Readers: who remembers that first dinner with your boy/girlfriend’s parents? Who has hosted their own child’s sweetheart for dinner?
Family therapist Anne Fishel of The Family Dinner Project just did. She shares not only her original thoughts on the topic, but a postscript, too.
The Family Dinner Project
It’s hard to be our best, most authentic selves when our children bring a significant other home to dinner. As both generations wonder how they’re being sized up, it’s only natural that the meal feels a little tense and awkward. The parents may be fast-forwarding, wondering whether this interloper could one day be an in-law. The young guest may feel in the hot seat, while also questioning what he or she could be getting into if the relationship becomes a “forever” one.
When I first brought home my 20-year-old boyfriend, my usually stylish mother greeted us in her bathrobe, as if to say, if I dress casually, maybe I can pretend this isn’t such a big deal. She then holed up in the kitchen, sending out one burnt waffle after the other. Meanwhile, in the dining room, my father grilled my boyfriend about his career intentions, his previous job history and his left-of-left political leanings. I raced back and forth trying to do damage control. It was probably another decade before we had another meal together at my parents’ house.
And it didn’t go any better when I went to his house. He had instructed his mother that I didn’t eat red meat, but she interpreted that information to mean that she could serve veal, since pink isn’t red. I so wanted to make a good first impression that I dutifully ate an oversized portion, and then tried to be as quiet as a mouse as I threw up all night in their bathroom.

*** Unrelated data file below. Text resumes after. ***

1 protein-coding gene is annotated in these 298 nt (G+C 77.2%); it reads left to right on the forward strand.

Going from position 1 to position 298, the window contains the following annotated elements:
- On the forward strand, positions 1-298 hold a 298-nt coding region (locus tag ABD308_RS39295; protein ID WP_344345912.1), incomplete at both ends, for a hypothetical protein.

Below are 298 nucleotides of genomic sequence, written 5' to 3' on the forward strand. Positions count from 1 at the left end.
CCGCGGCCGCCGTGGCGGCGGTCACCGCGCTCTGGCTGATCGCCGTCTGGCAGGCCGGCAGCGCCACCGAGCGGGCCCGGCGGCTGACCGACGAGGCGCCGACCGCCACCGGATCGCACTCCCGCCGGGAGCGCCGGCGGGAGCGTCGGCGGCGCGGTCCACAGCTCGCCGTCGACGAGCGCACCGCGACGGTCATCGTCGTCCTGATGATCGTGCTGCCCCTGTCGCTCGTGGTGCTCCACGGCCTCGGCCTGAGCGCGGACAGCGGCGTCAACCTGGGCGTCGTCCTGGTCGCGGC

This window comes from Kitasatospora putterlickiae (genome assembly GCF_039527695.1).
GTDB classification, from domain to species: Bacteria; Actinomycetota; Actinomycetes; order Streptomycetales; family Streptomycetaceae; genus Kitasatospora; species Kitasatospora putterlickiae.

Many decades later, I’ve had lots of time to reflect on the do’s and don’ts of bringing new people into a family. There have been countless funny movies on the subject—from the tense Easter dinner scene in Annie Hall (where Woody Allen recoils from the dinner talk about boat basins and swap meets) to the hilarious dinner scene in Meet the Parents (where Ben Stiller talks about milking cats, then knocks down an urn of his fiancé’s grandmother’s ashes).
As a family therapist, I’ve tried to help many families welcome a new member whose different background, values or food preferences may at first seem insurmountable. Here is some advice for that first family dinner when a child brings home his or her sweetheart.
What not to discuss:
- Private family matters. My friend Patty told me that when her boyfriend first came to dinner, her parents discussed their wills and funeral arrangements. Having a significant other for dinner may raise anxiety and thoughts about the future, but parents should keep this in check.
- Embarrassing childhood stories. No funny stories about potty training. At that first veal dinner, I asked my boyfriend’s mother what he had been like as a child. There was a very long pause, as though she were either censoring a whole set of compromising stories or because she was having trouble remembering her third child’s childhood. Finally, she said, “He was a good sleeper.”